Communicating through a crisis

Business meeting

Most businesses and organizations will face a crisis at some point, whether it’s an on-the-job accident, a CEO scandal or an unflattering viral video about your organization. By preparing for a crisis, your organization will withstand the challenge and may come out stronger in the end.

Many organizations take too much time to respond to a crisis, blame others for the situation or become non-responsive. These reactions will only drag out the crisis. Your goal in a negative situation is to minimize the problems, respond to the affected parties as soon as possible and ensure the business continues to function normally. The best way to accomplish these goals is to be visible and provide information to your most important publics as the crisis unfolds.

How do I get started? Prepare. You can’t always be prepared for the specific crisis scenario you will face, but anticipating what type of crisis may occur and creating a plan will help manage the crisis when it happens. Distribute the plan, including contact information of key individuals, to people who may need it, such as public relations staff and management. The plan should assign roles to team members. For example, one person can be designated to communicate with employees, one person can speak to news media, and another with your publics on social media. Then, practice the plan with mock exercises. This will help you find areas that need improvement and help your team become comfortable with their role in managing the crisis.

We’re facing a crisis – now what? You need to address the situation as soon as possible. First, identify your priority publics (employees, customers and stockholders are common) and, based on your plan, designate one spokesperson to provide information to each of these groups. Then, create an accurate statement addressing the situation that is flexible enough to add details as you obtain information. If you only know that the event occurred, the statement should reflect that, adding you will provide more information as soon as it becomes available. If your organization chooses not to respond at all, someone else will, and they may not be the most credible source. This often will add confusion to the crisis and make matters worse for your organization.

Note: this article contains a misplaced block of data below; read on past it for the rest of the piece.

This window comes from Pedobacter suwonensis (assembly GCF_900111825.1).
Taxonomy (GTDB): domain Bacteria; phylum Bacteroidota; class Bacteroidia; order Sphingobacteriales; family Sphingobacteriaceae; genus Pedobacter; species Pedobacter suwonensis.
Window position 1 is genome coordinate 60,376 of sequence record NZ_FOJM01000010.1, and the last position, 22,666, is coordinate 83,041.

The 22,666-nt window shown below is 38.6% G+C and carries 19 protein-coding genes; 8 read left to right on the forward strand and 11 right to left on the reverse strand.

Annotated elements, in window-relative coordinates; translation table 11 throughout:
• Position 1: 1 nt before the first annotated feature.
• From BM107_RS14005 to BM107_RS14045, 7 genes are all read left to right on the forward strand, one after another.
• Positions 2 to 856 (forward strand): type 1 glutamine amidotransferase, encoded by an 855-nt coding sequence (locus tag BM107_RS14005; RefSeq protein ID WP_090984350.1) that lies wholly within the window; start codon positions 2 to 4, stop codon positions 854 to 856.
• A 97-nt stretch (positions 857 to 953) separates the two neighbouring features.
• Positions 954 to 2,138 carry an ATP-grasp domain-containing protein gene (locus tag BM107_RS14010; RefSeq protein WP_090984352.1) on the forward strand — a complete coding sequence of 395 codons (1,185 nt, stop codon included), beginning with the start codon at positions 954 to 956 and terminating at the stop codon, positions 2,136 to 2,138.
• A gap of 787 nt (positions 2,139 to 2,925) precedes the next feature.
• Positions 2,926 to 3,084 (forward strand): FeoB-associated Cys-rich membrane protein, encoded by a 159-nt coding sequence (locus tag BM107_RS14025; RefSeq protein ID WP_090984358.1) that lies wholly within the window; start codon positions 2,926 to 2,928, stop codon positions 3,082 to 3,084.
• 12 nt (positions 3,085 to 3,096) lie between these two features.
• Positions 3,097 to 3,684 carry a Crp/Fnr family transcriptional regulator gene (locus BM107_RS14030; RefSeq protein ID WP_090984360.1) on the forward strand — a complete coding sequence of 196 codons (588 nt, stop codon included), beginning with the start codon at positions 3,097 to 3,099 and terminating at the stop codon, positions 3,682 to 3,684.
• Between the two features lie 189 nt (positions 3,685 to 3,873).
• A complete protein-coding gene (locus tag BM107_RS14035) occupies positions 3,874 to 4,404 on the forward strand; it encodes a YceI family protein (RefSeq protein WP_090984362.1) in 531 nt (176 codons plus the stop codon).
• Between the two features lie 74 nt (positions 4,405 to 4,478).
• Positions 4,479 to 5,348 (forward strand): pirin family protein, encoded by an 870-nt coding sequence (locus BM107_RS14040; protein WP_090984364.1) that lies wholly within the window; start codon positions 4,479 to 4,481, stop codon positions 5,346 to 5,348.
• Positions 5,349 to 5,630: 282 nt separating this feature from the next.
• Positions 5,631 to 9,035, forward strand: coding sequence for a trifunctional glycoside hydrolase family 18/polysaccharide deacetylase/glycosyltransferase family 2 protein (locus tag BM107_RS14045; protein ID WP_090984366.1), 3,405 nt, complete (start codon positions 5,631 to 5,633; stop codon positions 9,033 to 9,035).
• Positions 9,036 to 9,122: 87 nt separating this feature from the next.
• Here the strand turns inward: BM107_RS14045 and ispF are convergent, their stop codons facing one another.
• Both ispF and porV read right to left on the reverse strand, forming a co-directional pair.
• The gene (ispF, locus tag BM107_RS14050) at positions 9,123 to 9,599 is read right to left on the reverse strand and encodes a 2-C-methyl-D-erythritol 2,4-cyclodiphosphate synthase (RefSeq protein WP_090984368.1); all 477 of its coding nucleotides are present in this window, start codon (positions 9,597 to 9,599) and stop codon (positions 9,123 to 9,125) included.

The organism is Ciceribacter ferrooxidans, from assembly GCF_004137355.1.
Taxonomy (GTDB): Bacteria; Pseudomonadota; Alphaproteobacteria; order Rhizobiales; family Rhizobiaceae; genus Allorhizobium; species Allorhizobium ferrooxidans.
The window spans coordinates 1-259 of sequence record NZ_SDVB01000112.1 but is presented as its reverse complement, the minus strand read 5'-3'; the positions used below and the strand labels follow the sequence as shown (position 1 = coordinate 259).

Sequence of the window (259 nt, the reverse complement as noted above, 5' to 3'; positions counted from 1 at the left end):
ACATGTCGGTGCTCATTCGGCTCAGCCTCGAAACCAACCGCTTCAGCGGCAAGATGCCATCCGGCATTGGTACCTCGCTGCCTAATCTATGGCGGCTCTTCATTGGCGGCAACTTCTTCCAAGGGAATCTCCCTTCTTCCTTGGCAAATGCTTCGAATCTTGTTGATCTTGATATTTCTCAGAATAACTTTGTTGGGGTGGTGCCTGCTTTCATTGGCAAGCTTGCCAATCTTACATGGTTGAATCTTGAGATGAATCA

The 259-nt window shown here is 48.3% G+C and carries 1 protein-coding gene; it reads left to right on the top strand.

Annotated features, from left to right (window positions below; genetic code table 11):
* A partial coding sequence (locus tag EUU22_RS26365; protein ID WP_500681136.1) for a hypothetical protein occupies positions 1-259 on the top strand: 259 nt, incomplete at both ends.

But what do I say? Focus on those impacted by the crisis and address their needs in your response. Ask yourself, if I was in their situation – what information would I want/need to know? Speak to those issues. Talk about what you are doing to address the situation. Don’t say “no comment.” If you are not sure of an answer, or can’t answer a question, say so and provide the information that you can. It’s also important to let people know when you expect to have more information.

How do I share this information? Inform employees and internal audiences first using company-wide emails, intranets and staff meetings. To manage calls from the media during intense parts of crisis, establish a dedicated media line and have someone on-call 24 hours a day. Depending on the severity of a crisis, schedule regular press conferences. Also, don’t forget to update your website quickly and monitor your social media accounts. You need to communicate with your audiences on the platforms where they are talking about your crisis. So if the crisis is happening on social media – respond via social media. It is important to communicate with the news media, but often a crisis unfolds in cyberspace, so maintain your presence on the Internet. Whatever methods you choose, set clear expectations and timelines for updates and stick to these timelines – even if your update is that there is no change in the situation.

If your organization focuses on being available, responsive and honest then you can move past whatever unfortunate situation you may face.

AmeliaAmelia Bell, APR, marketing communications manager at RTI Surgical, has experience in corporate communications including internal communications, media relations and marketing communications. She received a master’s degree in mass communication and a bachelor’s degree in public relations from the University of Florida. She serves as president-elect for the Gainesville Chapter of the Florida Public Relations Association.

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